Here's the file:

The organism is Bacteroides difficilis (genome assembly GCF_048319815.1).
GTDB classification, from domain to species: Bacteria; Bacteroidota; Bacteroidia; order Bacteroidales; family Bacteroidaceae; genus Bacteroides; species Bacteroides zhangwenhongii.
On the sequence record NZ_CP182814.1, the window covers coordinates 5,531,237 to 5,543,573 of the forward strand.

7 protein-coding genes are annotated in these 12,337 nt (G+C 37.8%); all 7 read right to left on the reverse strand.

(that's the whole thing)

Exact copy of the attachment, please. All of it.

The organism is Bacteroides difficilis (genome assembly GCF_048319815.1).
GTDB classification, from domain to species: Bacteria; Bacteroidota; Bacteroidia; order Bacteroidales; family Bacteroidaceae; genus Bacteroides; species Bacteroides zhangwenhongii.
On the sequence record NZ_CP182814.1, the window covers coordinates 5,531,237 to 5,543,573 of the forward strand.

7 protein-coding genes are annotated in these 12,337 nt (G+C 37.8%); all 7 read right to left on the reverse strand.